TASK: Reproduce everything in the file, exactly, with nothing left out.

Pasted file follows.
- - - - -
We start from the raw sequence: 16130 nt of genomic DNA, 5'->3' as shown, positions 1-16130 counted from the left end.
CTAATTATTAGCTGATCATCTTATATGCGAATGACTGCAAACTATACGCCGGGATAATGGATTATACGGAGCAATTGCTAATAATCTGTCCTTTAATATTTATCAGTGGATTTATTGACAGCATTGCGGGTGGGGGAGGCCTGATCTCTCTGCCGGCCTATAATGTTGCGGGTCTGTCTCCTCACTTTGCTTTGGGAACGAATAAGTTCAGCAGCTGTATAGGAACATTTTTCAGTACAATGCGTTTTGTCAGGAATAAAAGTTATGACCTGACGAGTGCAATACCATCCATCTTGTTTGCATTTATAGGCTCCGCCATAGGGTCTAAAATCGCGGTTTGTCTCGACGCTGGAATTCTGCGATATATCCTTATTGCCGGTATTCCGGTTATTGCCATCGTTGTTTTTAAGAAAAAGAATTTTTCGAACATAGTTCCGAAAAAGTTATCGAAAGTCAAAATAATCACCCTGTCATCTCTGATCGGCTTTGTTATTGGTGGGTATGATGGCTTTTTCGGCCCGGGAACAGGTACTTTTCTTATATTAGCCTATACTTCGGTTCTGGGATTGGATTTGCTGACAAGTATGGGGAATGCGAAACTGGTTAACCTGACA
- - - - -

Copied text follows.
We start from the raw sequence: 16130 nt of genomic DNA, 5'->3' as shown, positions 1-16130 counted from the left end.
CTAATTATTAGCTGATCATCTTATATGCGAATGACTGCAAACTATACGCCGGGATAATGGATTATACGGAGCAATTGCTAATAATCTGTCCTTTAATATTTATCAGTGGATTTATTGACAGCATTGCGGGTGGGGGAGGCCTGATCTCTCTGCCGGCCTATAATGTTGCGGGTCTGTCTCCTCACTTTGCTTTGGGAACGAATAAGTTCAGCAGCTGTATAGGAACATTTTTCAGTACAATGCGTTTTGTCAGGAATAAAAGTTATGACCTGACGAGTGCAATACCATCCATCTTGTTTGCATTTATAGGCTCCGCCATAGGGTCTAAAATCGCGGTTTGTCTCGACGCTGGAATTCTGCGATATATCCTTATTGCCGGTATTCCGGTTATTGCCATCGTTGTTTTTAAGAAAAAGAATTTTTCGAACATAGTTCCGAAAAAGTTATCGAAAGTCAAAATAATCACCCTGTCATCTCTGATCGGCTTTGTTATTGGTGGGTATGATGGCTTTTTCGGCCCGGGAACAGGTACTTTTCTTATATTAGCCTATACTTCGGTTCTGGGATTGGATTTGCTGACAAGTATGGGGAATGCGAAACTGGTTAACCTGACA